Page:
The descriptions and social commentary are a delight, the characters beautifully, an occasionally tragically, portrayed, and the investigation leads to an exciting climax, followed by an unexpected twist that adds to the reader’s pleasure.

If you enjoy a cosy mystery that’s original, sophisticated and fun, then this series is a treat and fast becoming one of my favourites.

Description

Grant and Kim Roxby had hoped that their first dinner party at Pelling House would make an impression with their new neighbours. And the next day it’s certainly the talk of the village in Fethering. For their guests – including the couple’s old friend Jude – had been enjoying a pleasant meal when they were rudely interrupted by a gruesome discovery. A human torso hidden in the cellar.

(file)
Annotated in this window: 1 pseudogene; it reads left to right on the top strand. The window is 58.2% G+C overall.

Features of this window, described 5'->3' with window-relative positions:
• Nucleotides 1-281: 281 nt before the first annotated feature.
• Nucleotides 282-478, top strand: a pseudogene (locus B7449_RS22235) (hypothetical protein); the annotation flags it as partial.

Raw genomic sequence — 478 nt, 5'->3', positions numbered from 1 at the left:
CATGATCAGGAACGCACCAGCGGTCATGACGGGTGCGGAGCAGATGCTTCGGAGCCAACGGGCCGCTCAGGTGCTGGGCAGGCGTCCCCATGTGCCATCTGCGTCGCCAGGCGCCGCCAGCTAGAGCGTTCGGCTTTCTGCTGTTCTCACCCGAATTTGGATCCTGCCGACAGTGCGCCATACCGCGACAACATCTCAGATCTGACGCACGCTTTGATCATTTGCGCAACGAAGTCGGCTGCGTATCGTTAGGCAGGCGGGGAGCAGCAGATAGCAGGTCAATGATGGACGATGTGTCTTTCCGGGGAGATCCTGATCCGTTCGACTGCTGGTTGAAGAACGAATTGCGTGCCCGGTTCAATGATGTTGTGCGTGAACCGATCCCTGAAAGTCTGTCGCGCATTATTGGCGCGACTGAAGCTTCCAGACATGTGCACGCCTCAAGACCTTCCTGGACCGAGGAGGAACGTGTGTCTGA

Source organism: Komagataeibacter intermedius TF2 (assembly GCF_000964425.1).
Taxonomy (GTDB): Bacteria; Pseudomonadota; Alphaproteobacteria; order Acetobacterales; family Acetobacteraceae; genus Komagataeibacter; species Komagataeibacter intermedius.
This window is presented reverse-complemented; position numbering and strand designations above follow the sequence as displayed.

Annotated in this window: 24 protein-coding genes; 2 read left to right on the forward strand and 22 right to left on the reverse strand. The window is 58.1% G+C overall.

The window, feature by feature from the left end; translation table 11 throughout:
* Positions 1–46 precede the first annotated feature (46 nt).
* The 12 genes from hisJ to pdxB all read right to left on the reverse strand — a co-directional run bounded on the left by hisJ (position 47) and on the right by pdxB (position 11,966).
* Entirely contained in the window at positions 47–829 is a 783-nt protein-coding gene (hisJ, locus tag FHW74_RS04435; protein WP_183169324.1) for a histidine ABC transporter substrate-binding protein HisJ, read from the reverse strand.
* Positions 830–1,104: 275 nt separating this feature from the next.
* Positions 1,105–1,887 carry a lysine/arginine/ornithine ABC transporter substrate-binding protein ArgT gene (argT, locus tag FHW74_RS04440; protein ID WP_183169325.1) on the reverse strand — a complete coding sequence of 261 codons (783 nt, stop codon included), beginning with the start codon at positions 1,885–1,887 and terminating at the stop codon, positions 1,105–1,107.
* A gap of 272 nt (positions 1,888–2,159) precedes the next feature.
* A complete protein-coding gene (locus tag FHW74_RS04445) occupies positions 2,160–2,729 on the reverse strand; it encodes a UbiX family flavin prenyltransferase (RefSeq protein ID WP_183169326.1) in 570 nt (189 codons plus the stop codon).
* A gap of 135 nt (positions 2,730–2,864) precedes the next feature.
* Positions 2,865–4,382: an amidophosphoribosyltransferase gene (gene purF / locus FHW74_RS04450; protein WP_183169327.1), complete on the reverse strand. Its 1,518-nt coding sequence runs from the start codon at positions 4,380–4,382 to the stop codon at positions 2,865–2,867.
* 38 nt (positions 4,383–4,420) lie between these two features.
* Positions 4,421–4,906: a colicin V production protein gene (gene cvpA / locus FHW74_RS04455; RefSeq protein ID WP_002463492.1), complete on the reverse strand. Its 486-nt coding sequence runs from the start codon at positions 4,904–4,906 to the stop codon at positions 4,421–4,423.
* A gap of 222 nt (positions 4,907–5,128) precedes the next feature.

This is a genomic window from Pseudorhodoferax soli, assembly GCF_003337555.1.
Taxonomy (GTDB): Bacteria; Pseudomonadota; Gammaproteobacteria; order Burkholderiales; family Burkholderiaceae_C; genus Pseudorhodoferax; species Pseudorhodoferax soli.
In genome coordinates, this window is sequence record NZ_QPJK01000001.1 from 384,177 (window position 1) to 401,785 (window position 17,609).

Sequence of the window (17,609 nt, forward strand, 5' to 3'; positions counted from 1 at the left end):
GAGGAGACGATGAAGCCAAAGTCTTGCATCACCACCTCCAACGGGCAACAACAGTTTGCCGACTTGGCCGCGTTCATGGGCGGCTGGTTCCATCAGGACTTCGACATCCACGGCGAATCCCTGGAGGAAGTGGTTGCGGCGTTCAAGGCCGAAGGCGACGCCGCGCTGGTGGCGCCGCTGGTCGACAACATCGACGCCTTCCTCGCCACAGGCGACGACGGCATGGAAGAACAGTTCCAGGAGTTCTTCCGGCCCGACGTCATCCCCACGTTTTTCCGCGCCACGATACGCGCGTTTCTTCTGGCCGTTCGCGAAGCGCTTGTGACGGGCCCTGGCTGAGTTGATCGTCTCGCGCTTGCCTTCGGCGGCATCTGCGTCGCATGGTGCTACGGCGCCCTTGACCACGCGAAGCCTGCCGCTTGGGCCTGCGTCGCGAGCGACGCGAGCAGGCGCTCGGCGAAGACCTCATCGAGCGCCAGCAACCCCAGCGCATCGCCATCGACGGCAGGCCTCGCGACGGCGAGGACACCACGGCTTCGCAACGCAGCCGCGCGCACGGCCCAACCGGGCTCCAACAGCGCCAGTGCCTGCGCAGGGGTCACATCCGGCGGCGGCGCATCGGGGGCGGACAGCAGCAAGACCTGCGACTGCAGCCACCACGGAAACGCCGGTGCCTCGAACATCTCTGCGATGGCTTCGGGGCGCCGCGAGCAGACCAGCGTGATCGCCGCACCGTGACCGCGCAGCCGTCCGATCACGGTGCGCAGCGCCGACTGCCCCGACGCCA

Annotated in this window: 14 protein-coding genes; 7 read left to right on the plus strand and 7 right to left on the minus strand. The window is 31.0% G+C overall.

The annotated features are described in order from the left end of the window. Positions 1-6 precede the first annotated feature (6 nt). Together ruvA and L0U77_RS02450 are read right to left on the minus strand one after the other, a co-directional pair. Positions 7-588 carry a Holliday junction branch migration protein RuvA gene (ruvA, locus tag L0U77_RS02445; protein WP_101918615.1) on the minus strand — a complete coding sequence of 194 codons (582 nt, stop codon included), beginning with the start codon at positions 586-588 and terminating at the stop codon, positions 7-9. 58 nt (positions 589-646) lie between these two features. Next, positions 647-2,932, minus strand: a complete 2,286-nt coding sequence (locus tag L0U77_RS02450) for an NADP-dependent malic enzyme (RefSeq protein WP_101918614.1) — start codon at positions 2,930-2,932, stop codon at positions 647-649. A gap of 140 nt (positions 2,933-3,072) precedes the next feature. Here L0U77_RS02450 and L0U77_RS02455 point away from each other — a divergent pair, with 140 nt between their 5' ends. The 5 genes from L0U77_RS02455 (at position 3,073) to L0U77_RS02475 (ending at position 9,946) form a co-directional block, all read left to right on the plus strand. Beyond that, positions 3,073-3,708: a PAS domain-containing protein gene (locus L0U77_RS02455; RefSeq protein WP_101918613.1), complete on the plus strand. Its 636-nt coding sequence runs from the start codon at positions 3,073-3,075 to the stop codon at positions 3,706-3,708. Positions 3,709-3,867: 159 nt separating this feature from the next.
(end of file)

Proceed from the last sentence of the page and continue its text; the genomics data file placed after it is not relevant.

Carole and Jude turn amateur sleuths once again. They begin to question the locals, but they can’t help wondering why a town notoriously distrustful of outsiders is proving so terribly amenable to their enquiries . . .

The Torso in in the Town by Simon Brett

A hero for today

Have you ever read a book or watched a TV programme and wished you could write something as good?

Inspector MorseNeither had I until I saw the original Inspector Morse series. The superb characterisation, complex and intriguing plots, and the beautiful Oxford settings captivated me. About the same time, BBC 1 aired the Miss Marple series, adapted from Agatha Christie’s books.

Both programmes evoked the same emotion and desire to write a complex murder mystery.